Thursday, April 7, 2016

Money Wisdom #401

"Whatever its form, money's intermediate status is what lends it an ambiguity that provokes ambivalence. In his creative application of game theory and complexity studies to money and finance, Shubik [in The Theory of Money and Financial Institutions p.282] observes that other than money, 'financial instruments are always created in pairs that net to zero.' This insight has implications that extend far beyond economic relations as they are traditionally understood. Since financial instruments and the relations they establish are always created in pairs, they form a structure characterized by binary opposition. As the exception to this rule, money falls between these opposites and thus can serve as the medium of exchange. Money, therefore, is liminal; always betwixt 'n' between, it is the condition of the possibility of a structure that cannot incorporate it. To be an effective medium of exchange determining different values, money must retain a neutrality that, in Shimmel's [sic] terms, 'is completely adaptable to any use'. As a result of this neutrality, money can take many forms; it is, in other words, polymorphous, polyvalent, and, some would insist, perverse."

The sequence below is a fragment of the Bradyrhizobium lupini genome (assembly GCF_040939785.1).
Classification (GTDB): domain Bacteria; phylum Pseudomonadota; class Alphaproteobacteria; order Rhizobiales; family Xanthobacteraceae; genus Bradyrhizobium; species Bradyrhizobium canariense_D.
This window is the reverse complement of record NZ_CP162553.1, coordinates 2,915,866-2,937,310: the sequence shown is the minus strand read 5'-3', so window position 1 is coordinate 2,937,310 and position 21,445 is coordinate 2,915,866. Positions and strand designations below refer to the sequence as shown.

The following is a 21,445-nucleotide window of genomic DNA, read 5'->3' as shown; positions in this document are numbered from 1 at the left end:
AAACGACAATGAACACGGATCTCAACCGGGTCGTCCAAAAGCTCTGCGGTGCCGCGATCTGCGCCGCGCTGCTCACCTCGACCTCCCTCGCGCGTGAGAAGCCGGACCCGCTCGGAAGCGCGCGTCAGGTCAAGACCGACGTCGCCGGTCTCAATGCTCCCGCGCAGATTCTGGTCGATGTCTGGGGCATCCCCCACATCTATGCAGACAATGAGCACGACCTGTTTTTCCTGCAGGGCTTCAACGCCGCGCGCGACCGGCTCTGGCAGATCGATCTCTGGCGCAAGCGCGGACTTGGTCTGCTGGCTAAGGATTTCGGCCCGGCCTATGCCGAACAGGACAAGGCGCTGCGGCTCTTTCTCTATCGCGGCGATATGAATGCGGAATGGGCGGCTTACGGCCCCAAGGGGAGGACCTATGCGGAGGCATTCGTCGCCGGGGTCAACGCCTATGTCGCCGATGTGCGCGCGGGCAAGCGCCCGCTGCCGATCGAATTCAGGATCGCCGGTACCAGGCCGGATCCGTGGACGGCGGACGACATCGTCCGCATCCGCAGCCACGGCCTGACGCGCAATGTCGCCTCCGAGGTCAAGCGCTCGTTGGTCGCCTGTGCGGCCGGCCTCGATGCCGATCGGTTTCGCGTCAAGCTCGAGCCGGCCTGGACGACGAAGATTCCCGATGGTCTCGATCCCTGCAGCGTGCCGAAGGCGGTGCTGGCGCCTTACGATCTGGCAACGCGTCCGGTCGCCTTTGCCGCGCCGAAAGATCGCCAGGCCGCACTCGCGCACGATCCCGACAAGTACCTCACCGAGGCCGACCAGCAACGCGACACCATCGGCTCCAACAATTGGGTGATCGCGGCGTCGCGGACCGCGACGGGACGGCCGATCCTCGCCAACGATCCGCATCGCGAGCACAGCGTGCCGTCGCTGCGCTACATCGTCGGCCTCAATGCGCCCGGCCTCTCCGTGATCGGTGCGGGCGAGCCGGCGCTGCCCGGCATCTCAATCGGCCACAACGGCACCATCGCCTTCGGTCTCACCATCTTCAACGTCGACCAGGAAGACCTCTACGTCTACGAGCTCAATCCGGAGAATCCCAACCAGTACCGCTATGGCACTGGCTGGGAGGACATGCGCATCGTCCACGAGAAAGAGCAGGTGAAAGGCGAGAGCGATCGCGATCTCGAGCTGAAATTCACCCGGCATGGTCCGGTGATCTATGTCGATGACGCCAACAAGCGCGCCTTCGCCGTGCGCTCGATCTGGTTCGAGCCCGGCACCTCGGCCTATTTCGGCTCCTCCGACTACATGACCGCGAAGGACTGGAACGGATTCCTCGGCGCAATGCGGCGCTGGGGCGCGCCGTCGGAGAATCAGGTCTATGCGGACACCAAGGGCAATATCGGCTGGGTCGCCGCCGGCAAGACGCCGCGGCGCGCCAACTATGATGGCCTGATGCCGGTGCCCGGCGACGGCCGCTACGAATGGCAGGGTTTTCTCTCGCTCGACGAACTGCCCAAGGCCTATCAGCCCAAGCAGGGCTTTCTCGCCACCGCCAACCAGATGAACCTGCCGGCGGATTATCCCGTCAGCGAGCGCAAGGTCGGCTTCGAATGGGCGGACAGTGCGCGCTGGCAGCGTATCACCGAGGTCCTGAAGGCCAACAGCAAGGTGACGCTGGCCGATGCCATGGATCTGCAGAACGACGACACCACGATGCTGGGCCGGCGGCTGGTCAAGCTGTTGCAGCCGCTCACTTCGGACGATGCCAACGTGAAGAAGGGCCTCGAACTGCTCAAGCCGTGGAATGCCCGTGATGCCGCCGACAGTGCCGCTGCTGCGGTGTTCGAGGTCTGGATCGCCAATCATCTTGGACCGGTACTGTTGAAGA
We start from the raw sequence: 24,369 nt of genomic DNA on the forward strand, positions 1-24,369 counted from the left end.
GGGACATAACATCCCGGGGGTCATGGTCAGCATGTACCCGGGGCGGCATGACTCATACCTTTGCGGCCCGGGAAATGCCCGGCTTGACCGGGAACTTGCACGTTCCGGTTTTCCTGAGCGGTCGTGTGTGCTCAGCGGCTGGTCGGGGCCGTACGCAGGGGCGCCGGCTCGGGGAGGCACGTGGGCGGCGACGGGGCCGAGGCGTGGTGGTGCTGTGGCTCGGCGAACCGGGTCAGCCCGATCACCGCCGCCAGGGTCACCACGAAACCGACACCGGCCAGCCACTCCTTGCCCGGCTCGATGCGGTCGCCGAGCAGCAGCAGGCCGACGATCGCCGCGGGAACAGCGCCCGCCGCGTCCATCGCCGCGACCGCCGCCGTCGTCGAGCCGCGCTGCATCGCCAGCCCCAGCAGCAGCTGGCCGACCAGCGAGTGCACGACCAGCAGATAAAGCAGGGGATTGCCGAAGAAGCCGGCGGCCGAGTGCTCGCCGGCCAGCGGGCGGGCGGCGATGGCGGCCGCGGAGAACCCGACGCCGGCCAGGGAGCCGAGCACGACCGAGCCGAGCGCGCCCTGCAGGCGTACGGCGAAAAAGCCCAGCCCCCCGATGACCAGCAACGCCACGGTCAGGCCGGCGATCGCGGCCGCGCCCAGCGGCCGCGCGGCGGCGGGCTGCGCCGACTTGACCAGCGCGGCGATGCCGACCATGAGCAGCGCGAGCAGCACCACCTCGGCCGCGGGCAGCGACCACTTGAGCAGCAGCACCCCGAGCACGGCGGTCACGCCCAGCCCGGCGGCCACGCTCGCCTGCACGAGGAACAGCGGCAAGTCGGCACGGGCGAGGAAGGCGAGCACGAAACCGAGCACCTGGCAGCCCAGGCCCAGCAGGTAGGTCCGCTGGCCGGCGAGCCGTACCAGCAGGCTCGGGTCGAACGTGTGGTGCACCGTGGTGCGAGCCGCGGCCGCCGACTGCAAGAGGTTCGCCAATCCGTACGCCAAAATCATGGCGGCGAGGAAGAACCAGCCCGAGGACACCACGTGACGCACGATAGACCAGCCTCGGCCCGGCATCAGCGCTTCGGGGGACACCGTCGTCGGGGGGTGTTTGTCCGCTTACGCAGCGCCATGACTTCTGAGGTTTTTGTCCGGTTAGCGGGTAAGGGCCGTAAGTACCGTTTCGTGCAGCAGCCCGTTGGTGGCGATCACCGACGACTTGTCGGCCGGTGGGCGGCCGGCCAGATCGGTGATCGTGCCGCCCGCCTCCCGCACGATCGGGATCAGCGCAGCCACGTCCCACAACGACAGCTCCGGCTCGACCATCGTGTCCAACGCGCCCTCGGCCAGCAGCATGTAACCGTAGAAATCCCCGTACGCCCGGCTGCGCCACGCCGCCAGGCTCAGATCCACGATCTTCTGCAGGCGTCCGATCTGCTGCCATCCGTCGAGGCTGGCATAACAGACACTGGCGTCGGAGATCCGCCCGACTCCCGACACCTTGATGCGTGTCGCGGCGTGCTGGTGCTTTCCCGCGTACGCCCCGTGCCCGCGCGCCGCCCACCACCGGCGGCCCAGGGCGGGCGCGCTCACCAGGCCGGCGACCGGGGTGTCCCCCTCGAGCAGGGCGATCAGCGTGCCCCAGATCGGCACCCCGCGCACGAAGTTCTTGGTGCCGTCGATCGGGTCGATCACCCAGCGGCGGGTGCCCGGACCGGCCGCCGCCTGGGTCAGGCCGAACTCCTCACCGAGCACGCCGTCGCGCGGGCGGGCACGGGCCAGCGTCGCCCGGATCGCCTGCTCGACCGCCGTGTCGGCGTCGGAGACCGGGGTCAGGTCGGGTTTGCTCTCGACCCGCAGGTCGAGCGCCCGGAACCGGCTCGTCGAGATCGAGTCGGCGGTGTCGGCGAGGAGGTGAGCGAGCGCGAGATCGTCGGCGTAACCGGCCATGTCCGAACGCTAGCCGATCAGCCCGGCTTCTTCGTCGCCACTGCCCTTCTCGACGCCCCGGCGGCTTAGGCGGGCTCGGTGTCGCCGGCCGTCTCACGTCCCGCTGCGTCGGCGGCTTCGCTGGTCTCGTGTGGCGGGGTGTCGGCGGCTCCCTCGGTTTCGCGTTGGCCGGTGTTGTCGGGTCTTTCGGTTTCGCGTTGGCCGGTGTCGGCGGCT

Mark C Taylor Confidence Games 2004 p.60

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